9. Look for support groups in your area such as Gluten Intolerance Group (GIG), Meet up groups, and any celiac or gluten-free groups for moral support, to bounce back ideas, learn more from each other’s experiences, and maybe exchange a few recipes.
  10. Resist replacing gluten full foods with gluten-free counterparts, again, this will be a little challenging at first, but work toward reducing the extra carbohydrate consumption.

Once again, working with a qualified professional will not only ease your transition into a gluten free lifestyle, it will make it much safer, achieve faster results, and be able to monitor any sudden or unexpected/unwanted changes.

The goal is to feel better, repair and restore damaged tissues and stay on the healthier path.

I would love to hear about your experiences, your thoughts and comments. Or if you have any questions you can reach me direct at chefv @ culinarycreator.com

Death by Gluten: Health Risks of Undiagnosed Celiac Disease


Did you know that mortality rates are twice as high in untreated gluten sensitive individuals compared to those with celiac disease, even on a gluten free diet?

According to the largest study published in the medical journal American Journal of Gastroenterology, those with gluten sensitivity had a 72% increased rate of mortality compared to those with celiac disease. It is mind boggling the amount of misinformation out there about gluten sensitivity and celiac disease. Let’s address gluten sensitivity for now.

I’m not a doctor, but with a little research and some homework it’s not too hard to find thousands of actual research data points about all aspects of celiac disease, and more specifically gluten sensitivity, as well as the effect of gluten on dozens of illnesses.

Why is gluten sensitivity more dangerous, yet the most underestimated and least treated?

Well, for one, most doctors don’t have the time to read and research all the new studies published in all the different medical and scientific journals and still have time to tend to their patients’ needs. Some perhaps don’t care to! I realize my last statement will ruffle few feathers, but it’s the sad truth. Our health system is partially to blame for this, there is simply no money in telling someone stop eating wheat and all other gluten containing products and you will be fine! And in doctors’ defense, let’s be honest, most of us don’t want to hear that from our doctors, we want a quick fix, and we want it now! Notice I said quick fix, not prevention or elimination! We expect to get a prescription from our doctors; we have been psychologically predisposed to walk out of that office with a piece of paper in one hand with a promise for an immediate cure. Or shall I say relief!

And that’s only half the problem. If someone is diagnosed with gluten sensitivity, and the misinformed or hardly trained staff members pass on the little info they have to patients, then, the patient is left on their own to learn more about gluten sensitivity. And with so many online resources underestimating the seriousness of gluten sensitivity compared to celiac disease, most people are left with the belief that as long as you are not a celiac, there is no harm in consuming a little gluten from time to time. NOT SO!!! Celiac disease is nothing other than the end stage of gluten sensitivity! The toll that eating gluten for years, even decades, takes on the intestinal lining creates a ripple effect. If you are not a celiac (yet) but have gluten sensitivity, you are slowly but surely damaging some organ or tissue in your body, your intestines, your liver, your brain, your heart or muscles.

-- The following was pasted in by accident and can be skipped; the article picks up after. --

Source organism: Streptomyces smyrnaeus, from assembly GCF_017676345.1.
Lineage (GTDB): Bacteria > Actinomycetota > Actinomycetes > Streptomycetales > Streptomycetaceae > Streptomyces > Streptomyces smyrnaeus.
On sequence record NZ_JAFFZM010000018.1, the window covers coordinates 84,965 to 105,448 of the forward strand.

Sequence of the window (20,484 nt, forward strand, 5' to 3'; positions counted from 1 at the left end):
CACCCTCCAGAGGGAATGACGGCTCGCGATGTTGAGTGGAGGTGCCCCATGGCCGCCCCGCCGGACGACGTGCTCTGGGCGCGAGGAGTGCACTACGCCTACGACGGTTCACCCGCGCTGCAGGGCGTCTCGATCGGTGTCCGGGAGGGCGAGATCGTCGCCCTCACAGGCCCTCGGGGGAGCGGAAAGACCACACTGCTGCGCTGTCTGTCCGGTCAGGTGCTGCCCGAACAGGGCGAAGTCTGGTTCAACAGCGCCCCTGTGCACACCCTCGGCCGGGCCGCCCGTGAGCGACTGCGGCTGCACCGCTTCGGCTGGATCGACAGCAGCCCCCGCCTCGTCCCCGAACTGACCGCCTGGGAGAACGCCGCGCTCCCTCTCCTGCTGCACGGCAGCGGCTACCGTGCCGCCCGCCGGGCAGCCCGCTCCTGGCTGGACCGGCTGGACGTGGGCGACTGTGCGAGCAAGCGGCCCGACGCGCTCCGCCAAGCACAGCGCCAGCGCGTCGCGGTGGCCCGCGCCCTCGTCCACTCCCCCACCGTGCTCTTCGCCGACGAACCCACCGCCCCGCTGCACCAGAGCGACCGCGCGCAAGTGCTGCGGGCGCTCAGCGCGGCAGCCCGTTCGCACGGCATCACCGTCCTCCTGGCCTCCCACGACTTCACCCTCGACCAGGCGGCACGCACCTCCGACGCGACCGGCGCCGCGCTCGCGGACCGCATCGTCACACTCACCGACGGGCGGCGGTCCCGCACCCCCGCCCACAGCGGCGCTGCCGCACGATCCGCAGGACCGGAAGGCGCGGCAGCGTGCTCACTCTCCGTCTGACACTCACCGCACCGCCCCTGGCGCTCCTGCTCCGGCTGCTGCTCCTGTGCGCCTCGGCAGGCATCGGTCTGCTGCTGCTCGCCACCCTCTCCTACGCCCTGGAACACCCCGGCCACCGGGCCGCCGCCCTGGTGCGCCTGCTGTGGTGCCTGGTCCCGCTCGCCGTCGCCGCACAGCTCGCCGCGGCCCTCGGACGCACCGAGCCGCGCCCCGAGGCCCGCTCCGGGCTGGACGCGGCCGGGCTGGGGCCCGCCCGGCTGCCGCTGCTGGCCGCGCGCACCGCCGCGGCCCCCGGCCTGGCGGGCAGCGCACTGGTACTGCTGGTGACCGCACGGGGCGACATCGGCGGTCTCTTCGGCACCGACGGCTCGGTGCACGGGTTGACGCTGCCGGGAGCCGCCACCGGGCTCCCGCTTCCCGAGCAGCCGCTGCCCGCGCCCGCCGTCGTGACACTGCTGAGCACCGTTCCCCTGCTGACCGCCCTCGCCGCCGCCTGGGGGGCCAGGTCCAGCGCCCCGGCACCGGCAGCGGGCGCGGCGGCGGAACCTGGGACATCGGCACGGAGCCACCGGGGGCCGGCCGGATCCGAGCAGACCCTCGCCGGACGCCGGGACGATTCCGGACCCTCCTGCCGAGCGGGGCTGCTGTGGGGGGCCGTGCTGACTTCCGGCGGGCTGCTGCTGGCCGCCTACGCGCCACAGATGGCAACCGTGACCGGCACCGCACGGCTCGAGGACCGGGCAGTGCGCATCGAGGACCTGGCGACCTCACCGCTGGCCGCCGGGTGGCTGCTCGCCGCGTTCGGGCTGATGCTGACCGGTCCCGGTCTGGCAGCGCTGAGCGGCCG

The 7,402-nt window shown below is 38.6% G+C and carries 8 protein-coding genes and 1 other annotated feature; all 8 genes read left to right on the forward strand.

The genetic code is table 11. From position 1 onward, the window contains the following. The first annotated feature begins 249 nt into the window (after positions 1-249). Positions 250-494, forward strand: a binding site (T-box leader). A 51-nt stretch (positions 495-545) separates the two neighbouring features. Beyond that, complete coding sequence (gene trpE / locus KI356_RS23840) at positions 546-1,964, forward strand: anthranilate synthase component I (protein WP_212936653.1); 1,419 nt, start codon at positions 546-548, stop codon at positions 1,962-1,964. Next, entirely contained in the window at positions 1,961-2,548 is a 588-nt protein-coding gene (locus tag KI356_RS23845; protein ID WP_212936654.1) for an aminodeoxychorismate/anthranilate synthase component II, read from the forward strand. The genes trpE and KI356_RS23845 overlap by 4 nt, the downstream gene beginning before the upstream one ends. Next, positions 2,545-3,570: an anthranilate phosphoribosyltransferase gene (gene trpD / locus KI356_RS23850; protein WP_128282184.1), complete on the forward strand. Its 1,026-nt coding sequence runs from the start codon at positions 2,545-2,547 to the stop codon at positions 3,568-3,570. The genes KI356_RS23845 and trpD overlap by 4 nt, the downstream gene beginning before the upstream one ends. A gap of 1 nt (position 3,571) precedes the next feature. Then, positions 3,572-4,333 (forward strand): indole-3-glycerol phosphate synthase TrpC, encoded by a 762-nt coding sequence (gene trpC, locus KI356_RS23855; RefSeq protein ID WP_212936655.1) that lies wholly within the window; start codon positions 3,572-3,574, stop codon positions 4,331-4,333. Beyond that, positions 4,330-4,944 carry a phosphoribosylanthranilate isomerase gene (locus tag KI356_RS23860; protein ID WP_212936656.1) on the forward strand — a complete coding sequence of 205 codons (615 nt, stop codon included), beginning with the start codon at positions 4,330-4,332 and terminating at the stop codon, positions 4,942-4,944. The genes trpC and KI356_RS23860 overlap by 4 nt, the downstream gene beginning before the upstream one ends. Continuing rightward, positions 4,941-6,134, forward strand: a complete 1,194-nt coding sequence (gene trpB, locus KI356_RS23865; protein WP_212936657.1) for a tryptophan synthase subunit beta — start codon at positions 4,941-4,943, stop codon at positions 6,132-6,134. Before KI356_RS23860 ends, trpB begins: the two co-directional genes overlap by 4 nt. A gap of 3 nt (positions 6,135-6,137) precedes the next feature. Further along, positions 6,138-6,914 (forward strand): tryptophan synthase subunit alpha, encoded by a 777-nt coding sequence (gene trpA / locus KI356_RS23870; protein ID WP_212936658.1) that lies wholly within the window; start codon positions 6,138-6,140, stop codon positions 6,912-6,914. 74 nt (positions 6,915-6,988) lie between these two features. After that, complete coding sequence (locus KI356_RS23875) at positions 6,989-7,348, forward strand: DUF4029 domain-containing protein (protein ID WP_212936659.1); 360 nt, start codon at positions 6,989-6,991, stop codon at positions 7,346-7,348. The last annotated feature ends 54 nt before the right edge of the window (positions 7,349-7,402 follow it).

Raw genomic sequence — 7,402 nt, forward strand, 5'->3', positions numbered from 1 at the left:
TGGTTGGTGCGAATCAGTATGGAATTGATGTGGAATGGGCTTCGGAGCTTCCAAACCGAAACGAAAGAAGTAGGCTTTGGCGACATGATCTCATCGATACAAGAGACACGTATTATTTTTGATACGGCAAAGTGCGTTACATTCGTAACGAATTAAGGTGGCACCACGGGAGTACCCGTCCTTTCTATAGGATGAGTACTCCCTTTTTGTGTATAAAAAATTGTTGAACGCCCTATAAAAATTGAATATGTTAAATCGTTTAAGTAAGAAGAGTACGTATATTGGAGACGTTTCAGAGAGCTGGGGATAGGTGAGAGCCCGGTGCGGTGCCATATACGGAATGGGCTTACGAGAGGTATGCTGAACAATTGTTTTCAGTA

Bottom line is that not all information online is accurate or scientifically backed. This is a scary statement I found online from a “celiac/GS coach”: (the quote has not been altered)

“Gluten intolerance is similar to celiac; someone with gluten intolerance may experience some of the symptoms of celiac, but once the gluten has passed from the body their system clears up and the symptoms go away with little long-term effect. This is based on current medical research and opinion, but no conclusive evidence is available.

Treatment for Celiac Disease or Gluten Intolerance

The only successful treatment for celiac and gluten intolerance is a gluten-free diet. If you have celiac disease or gluten intolerance, a strict gluten-free diet reduces the risk of having a gluten reaction considerably. If you are celiac you must eat foods that are gluten-free. For celiacs, continued consumption (even the tiniest amount) may cause damage to the small intestine. For those that are gluten intolerant, ingesting gluten should not cause damage but will consistently produce unwanted symptoms.”

So, what is the problem with that statement?

First, it is worrisome to know that many individuals’ lives will be affected by the lack of that “coach’s” knowledge. Second, while it is true that your body will clear or detoxify from gluten over a period of 2-3 weeks, provided you are fully on a gluten free diet and not using any gluten containing products, including toiletry. Research and studies are clear: gluten sensitivity is a permanent disorder!

And because many underestimate the danger of gluten sensitivity simply because the initial symptoms such as brain fog, lack of energy, bloating, joint pain, and many of the other issues may not seem to be as painful as the symptoms for celiac individuals. Therefore gluten sensitivity often remains untreated, and even worse, gluten sensitive individuals are told they would be fine with gluten containing foods because they are not celiac. Until they become celiac!